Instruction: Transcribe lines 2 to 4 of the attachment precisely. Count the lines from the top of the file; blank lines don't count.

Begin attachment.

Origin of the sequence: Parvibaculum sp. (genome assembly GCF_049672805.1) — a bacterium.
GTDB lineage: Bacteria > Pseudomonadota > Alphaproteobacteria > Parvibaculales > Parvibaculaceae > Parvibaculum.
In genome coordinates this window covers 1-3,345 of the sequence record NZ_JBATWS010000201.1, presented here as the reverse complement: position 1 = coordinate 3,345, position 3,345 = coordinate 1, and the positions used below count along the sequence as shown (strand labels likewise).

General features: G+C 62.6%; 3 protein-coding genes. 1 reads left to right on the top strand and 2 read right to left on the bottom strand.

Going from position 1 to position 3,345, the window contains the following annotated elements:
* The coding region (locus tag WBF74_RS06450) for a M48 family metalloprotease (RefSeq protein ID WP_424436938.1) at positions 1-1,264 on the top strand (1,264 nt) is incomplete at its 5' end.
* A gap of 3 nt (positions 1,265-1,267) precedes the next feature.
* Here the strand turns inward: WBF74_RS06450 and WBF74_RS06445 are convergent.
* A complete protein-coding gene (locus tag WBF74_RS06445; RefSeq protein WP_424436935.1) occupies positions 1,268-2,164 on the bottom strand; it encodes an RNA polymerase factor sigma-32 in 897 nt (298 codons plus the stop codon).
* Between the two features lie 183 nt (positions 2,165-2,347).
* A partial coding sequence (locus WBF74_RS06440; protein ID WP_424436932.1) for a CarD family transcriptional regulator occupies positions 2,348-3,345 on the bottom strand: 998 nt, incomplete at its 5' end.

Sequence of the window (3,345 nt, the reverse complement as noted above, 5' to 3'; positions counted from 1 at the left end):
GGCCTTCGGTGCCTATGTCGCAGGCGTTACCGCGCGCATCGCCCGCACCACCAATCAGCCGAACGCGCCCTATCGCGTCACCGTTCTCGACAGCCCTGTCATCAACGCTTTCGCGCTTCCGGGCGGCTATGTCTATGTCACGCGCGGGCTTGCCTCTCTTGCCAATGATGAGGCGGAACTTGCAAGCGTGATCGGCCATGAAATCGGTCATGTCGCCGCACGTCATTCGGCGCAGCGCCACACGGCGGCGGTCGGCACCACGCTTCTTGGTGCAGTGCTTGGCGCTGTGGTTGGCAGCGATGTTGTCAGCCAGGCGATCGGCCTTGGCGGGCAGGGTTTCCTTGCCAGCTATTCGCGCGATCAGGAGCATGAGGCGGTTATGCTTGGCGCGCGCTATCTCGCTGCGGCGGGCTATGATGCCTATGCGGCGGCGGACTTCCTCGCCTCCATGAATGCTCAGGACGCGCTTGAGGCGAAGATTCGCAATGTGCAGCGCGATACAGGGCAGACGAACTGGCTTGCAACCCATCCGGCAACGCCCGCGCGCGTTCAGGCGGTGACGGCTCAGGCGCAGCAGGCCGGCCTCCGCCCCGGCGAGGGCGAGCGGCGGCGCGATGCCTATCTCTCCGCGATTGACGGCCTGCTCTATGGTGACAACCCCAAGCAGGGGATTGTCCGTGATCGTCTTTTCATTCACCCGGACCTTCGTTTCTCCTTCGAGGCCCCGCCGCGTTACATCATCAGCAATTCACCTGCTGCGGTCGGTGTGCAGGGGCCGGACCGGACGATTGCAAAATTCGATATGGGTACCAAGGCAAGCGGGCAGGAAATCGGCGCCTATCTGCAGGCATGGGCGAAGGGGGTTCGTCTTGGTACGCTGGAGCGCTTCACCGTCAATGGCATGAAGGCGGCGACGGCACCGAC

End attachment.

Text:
GTDB lineage: Bacteria > Pseudomonadota > Alphaproteobacteria > Parvibaculales > Parvibaculaceae > Parvibaculum.
In genome coordinates this window covers 1-3,345 of the sequence record NZ_JBATWS010000201.1, presented here as the reverse complement: position 1 = coordinate 3,345, position 3,345 = coordinate 1, and the positions used below count along the sequence as shown (strand labels likewise).

General features: G+C 62.6%; 3 protein-coding genes. 1 reads left to right on the top strand and 2 read right to left on the bottom strand.